Bugs and Stars
Our 30th Birthday Celebration!
On Saturday August 22nd Blue Hill Heritage Trust is sponsoring two different family events on Blue Hill Mountain. Naturalist Lynn Havsall is returning with her butterfly nets and bug viewing boxes to help children capture, identify and release bugs in the field at the base of the mountain. When a child captures a bug, Lynn helps them carefully put it inside a magnifying box and then guides the child to notice details to help identify it. Lynn’s enthusiasm is contagious and she makes even the most common insect seem like a special discovery. This event starts at 2 PM.
At 2:30 the bug explorers will take a break to enjoy refreshments in celebration of the Trust’s 30th birthday and to recognize the achievements of the children participating in the Passport Program. Twelve of the BHHT trails have wooden boxes containing a special stamp along the trail with its location marked on the map at the trailhead. When children and their families hike the trail they stop at the box to stamp their Passport booklet. Once a child has collected 8 out of 12 trail stamps they bring the booklet to the Trust office on Mountain Road in Blue Hill to receive a certificate and prize. Passport booklets are available at the office, the Blue Hill Peninsula Chamber of Commerce and local libraries. Bugs catching resumes after this break and will continue until 3:30.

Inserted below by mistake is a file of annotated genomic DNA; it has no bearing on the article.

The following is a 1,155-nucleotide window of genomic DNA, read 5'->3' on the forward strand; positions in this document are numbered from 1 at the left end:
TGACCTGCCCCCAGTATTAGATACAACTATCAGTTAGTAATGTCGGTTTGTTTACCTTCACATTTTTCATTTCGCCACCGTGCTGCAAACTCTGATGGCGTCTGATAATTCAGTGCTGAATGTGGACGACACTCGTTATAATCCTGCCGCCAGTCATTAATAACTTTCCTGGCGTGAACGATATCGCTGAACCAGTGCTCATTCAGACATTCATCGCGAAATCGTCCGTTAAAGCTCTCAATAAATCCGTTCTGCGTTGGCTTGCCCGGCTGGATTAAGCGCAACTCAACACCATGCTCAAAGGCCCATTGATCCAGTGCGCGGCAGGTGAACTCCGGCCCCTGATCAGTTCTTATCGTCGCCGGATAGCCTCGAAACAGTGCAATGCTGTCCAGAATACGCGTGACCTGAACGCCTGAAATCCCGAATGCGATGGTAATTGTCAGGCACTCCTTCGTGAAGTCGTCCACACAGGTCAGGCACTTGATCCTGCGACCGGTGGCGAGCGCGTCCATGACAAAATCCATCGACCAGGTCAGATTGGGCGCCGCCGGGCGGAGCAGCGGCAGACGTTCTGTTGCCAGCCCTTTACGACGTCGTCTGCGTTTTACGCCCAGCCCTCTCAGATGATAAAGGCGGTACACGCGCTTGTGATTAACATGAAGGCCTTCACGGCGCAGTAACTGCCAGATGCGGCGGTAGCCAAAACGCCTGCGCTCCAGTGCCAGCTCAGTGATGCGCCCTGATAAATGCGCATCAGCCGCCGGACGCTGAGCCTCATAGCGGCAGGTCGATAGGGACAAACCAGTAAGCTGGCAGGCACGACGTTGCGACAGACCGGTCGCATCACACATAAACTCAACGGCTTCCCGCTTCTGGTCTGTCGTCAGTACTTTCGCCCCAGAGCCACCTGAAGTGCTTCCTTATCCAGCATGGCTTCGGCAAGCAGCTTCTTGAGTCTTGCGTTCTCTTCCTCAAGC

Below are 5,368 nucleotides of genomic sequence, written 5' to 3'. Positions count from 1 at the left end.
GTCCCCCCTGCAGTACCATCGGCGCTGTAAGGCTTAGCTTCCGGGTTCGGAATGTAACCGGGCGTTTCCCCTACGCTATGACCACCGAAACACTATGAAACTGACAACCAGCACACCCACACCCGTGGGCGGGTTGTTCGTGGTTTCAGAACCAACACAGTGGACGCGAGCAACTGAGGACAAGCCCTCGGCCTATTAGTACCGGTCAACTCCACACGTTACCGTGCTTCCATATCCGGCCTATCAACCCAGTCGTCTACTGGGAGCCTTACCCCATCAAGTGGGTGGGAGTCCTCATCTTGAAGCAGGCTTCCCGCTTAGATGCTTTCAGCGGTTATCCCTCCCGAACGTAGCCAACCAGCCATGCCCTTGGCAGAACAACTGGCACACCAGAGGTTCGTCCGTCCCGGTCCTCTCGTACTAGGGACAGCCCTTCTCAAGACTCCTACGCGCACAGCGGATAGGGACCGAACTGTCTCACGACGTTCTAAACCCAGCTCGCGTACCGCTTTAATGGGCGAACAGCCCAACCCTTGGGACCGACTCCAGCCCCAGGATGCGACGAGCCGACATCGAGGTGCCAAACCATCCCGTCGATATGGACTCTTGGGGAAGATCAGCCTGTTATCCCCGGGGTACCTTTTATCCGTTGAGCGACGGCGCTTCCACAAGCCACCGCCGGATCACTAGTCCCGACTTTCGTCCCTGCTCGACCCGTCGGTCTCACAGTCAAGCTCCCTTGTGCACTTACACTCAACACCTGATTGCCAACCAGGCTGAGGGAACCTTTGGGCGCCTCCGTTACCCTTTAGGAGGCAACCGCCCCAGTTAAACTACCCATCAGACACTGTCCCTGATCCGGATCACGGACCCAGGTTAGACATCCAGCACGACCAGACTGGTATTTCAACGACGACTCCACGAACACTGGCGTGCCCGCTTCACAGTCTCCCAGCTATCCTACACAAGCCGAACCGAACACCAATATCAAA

At 8 pm that same night, the second family friendly event will begin with Pat Horton, Youth Services Librarian of the Blue Hill Public. She will be reading folktales about the night sky and constellations.
Around 8:30, Lynn Havsall will again be in the field guiding our eyes skyward. She will point out stars and the constellations they form, while telling stories and facts about them.
To make viewing even more exciting, everyone will get a chance to use the two telescopes from the BH Public Library. Pat will help people learn how to use the telescopes and Lynn will tell you where and what to to look for in the sky. The original telescope was awarded to the Library through a grant funded by the National Science Foundation and administered by Cornerstones of Science and the Maine Mathematics and Science Alliance (MMSA), two non-profits based in Maine. Due to the popularity of the first telescope, the Library purchased a second one. It is available for circulation.
If we are lucky, some meteors from the Perseid shower will shoot past. The Perseid meteor shower is one of the brightest of the year. It is made of space debris from the Swift-Tuttle comet and the shower seems to come from the constellation Perseus in the northeast part of the sky. It begins earlier in the month, but there still may be some meteors on August 22. We also will be able to look at the surface of the moon with the telescopes.
Bring blankets or lawn chairs, warm clothes, binoculars, flashlights and telescopes if you have them. Lynn will be available until 10:30 to point out features in the night sky and to answer questions.
Please register for this event by calling our office at (207)374-5118 or by emailing email@example.com